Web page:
Arthur’s investigation into Arlington’s background reveals his car is registered to the NSA. Concurrently, Norma receives a cryptic warning from a stranger at a supermarket, instructing her to look up a library call number and not trust Arthur. Arlington chastises Norma for involving the police, as Arthur had asked Norma’s father, a police officer, to run Arlington’s license plate.

At home, Arthur’s encounter with their babysitter, Dana, reveals she is not who she claims to be. She directs him to look in the mirror for answers before disappearing mysteriously. Further, Arthur discovers Arlington’s photo in a picture from his work at NASA.

Arthur and Norma separately visit a library, each following clues leading to Arlington. Arthur, guided by Arlington’s wife, navigates through three water gateways, choosing the correct one based on a prior hint. Norma, guided by Arlington, reflects on her disfigurement and experiences a moment of emotional connection with him.

Norma and Arthur reunite at home, where Arthur emerges from the water portal, and they find Walter demanding answers. At a wedding, their son is kidnapped, and Arthur is abducted by a former NASA employee, who reveals he faced a similar choice between his wife and daughter. Arthur is shown a manual and water portals but is interrupted by a Santa Claus figure before being struck by a truck.

Arthur emerges from a NASA warehouse, surrounded by military personnel. Back home, Arlington offers them a final choice: live with their million dollars and a deaf-blind son, or Arthur can shoot Norma, restoring Walter’s senses and securing the money for his future. They learn Arlington’s employers are testing humanity’s worthiness.

Norma and Arthur decide to sacrifice Norma. After she is shot, Walter’s senses are restored, and Arlington delivers the million to another couple who have pressed the button. The film concludes with Arthur being taken away by authorities, indicating the cycle of testing will continue.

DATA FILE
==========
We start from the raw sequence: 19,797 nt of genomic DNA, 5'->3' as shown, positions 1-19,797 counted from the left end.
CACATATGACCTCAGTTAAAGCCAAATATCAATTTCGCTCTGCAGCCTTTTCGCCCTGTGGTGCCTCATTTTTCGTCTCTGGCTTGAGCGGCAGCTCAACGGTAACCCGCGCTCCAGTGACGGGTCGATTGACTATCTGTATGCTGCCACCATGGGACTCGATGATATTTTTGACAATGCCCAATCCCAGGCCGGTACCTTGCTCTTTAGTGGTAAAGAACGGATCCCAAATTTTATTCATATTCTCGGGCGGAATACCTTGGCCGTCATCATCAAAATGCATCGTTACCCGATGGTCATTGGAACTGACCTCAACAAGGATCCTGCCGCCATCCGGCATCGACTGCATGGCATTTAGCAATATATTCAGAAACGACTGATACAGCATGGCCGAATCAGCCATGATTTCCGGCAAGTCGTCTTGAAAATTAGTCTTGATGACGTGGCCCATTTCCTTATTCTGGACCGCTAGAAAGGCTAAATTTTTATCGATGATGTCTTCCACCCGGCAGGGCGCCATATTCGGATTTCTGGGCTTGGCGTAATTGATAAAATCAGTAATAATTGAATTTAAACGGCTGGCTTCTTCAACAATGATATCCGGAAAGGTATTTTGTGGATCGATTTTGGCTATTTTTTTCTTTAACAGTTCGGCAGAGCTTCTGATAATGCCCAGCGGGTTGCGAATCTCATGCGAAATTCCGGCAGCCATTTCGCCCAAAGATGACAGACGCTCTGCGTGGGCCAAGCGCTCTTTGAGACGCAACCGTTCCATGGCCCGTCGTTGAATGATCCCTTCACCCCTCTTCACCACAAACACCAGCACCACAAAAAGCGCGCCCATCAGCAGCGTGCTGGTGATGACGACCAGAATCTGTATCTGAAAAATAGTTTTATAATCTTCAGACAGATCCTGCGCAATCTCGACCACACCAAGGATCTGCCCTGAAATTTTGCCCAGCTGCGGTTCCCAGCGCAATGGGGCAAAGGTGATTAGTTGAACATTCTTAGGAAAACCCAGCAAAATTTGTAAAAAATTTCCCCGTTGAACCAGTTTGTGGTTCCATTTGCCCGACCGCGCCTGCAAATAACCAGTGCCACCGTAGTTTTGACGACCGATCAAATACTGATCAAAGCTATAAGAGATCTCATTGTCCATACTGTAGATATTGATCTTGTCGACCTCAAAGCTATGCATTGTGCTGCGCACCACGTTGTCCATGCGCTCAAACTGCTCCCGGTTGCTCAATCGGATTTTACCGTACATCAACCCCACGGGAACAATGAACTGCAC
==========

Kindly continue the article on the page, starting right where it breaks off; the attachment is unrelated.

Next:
Director Richard Kelly wrote a script based on the 1970 short story "Button, Button" by author Richard Matheson, which had previously been turned into a Twilight Zone episode of the same name.[5] The project had a budget of over $30 million provided by Media Rights Capital. Kelly described his intent for the film, "My hope is to make a film that is incredibly suspenseful and broadly commercial, while still retaining my artistic sensibility."[6] Actress Cameron Diaz was cast in the lead role in June 2007.[7]

Most of the filming took place in the Boston, Massachusetts area, with scenes shot in downtown Boston, South Boston, Waltham, Ipswich, Winthrop, Milton, Medfield, Quincy, Kingston, and North Andover, as well as other localities. Some filming took place on the Milton Academy campus and at Boston Public Library. A large indoor set was built inside a former Lucent Technologies building in North Andover to recreate a NASA laboratory. The production crew also journeyed to NASA's Langley Research Center in Hampton, Virginia, to shoot a number of scenes for the film. Richard Kelly's father had worked at NASA Langley in the 1970s and 80s.[8]